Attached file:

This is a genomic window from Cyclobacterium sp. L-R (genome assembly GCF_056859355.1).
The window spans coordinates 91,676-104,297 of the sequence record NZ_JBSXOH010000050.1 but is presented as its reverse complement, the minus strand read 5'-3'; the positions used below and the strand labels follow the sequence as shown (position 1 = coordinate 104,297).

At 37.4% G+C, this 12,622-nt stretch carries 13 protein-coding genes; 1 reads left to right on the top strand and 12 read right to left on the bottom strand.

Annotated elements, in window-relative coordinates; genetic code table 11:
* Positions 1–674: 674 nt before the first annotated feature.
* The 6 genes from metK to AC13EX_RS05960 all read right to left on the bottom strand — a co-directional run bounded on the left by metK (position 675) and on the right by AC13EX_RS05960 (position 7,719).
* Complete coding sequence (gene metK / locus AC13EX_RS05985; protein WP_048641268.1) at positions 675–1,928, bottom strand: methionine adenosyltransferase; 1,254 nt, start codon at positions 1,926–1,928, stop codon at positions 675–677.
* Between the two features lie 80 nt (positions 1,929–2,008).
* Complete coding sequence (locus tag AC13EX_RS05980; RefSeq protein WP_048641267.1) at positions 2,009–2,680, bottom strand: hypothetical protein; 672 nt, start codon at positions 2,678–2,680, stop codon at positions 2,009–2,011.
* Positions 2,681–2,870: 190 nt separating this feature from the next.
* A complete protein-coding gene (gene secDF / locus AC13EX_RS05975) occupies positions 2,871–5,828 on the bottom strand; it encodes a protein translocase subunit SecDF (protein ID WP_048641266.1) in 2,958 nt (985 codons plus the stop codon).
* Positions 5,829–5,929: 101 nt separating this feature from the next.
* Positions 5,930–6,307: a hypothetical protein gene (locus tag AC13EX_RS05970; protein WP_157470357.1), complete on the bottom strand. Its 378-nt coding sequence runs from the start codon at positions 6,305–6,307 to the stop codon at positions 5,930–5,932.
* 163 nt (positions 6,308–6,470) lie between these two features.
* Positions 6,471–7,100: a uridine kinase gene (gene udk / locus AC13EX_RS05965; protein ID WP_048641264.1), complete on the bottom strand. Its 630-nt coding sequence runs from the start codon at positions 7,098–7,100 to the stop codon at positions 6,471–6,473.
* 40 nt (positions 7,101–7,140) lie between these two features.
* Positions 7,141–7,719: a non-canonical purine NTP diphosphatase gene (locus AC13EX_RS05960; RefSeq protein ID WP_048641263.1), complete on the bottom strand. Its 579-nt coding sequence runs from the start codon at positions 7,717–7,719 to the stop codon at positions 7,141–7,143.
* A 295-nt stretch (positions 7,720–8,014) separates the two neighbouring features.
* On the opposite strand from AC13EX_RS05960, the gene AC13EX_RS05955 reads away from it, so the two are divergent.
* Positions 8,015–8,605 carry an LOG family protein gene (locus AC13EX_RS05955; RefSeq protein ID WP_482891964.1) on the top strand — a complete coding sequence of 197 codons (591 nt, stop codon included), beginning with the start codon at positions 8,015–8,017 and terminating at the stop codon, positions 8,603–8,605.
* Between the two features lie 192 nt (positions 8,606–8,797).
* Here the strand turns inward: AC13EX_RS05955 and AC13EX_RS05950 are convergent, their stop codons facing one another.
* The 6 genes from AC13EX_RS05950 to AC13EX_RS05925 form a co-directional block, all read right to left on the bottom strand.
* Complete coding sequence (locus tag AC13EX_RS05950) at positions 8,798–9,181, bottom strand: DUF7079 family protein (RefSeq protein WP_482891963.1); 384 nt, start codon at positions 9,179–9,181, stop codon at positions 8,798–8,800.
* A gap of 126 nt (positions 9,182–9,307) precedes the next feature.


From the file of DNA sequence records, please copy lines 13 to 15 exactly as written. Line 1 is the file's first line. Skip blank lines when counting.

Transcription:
* Positions 5,930–6,307: a hypothetical protein gene (locus tag AC13EX_RS05970; protein WP_157470357.1), complete on the bottom strand. Its 378-nt coding sequence runs from the start codon at positions 6,305–6,307 to the stop codon at positions 5,930–5,932.
* 163 nt (positions 6,308–6,470) lie between these two features.
* Positions 6,471–7,100: a uridine kinase gene (gene udk / locus AC13EX_RS05965; protein ID WP_048641264.1), complete on the bottom strand. Its 630-nt coding sequence runs from the start codon at positions 7,098–7,100 to the stop codon at positions 6,471–6,473.